₹21.54 crore in fake currency seized post demonetisation; Delhi, Gujarat on top

February 07, 2018 04:45 pm | Updated 05:10 pm IST

Demonetised currency. (File)

Demonetised currency. (File)

In reply to a question raised in the Lok Sabha, the Union Minister of State for Home Affairs Hansraj Ahir informed the House that counterfeit currency to the tune of ₹21.54 crore was seized by agencies after demonetisation.

He said that information received from security and intelligence agencies indicated that Pakistan is involved in manufacturing and smuggling of fake currency into India. However, no documentary evidence of counterfeit notes of Pakistani origin being seized since demonetisation has been recorded.

On November 8, 2016, the government announced that ₹500 and ₹1000 notes would no longer be legal tender. The government claimed that the move would diminish the size of the shadow economy by rooting out black money and counterfeit currency used for funding illicit activities including terrorism.

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The Minister said that Fake Indian Currency Notes (FICN) seized by the police in States and Union Territories include the recently introduced ₹2000, ₹500, and ₹200 currency notes. A total of 39,604 currency notes of ₹2000 denomination was seized across the country. The ₹2000 note has been in circulation since November 10, 2016 and is part of the newly designed Mahatma Gandhi New Series of banknotes which have enhanced security features.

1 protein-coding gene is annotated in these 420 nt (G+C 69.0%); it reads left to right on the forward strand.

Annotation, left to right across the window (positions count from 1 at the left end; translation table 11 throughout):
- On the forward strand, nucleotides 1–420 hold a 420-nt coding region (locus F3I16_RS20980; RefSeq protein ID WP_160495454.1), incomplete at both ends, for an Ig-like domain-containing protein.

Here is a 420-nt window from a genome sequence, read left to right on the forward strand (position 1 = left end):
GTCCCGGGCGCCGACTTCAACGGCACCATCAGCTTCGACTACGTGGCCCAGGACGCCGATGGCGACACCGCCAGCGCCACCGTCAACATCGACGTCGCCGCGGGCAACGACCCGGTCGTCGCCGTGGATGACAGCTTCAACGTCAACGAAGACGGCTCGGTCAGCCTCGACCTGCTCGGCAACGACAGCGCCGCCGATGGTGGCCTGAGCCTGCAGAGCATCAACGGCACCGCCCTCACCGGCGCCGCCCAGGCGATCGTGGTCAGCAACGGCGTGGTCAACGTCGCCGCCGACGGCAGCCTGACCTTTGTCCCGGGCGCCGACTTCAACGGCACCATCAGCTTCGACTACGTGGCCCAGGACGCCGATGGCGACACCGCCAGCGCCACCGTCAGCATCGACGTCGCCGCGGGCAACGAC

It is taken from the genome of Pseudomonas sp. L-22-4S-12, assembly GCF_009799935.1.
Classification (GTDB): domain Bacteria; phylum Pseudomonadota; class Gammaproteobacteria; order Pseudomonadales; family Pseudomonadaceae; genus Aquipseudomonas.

New Delhi accounted for the most illicit currency by value, with authorities netting ₹6.96 crore, while ₹5.34 crore and ₹1.41 crore was seized in Gujarat and Uttar Pradesh respectively. Fake currency amounting to ₹1.27 crore was seized in Mizoram. No counterfeit currency was seized from other north-eastern States such as Sikkim, Nagaland, and Meghalaya.

By value, currency notes of ₹500 denomination formed a quarter of the total illicit currency seized. ₹7.92 crore in counterfeit ₹2000 was seized.


The aggregate value of fake currency seized has increased since 2013. By collating the data issued by the government in response to two questions previously raised in Parliament on May 3, 2016, and July 25, 2017, it can be observed that the total value of fake currency seized has gone up post-demonetisation.

The data pertains to illicit currency notes that were seized by the police in States and Union Territories across the country. A large chunk of the fake notes in circulation is recovered by the different branches of the Reserve Bank of India (RBI).

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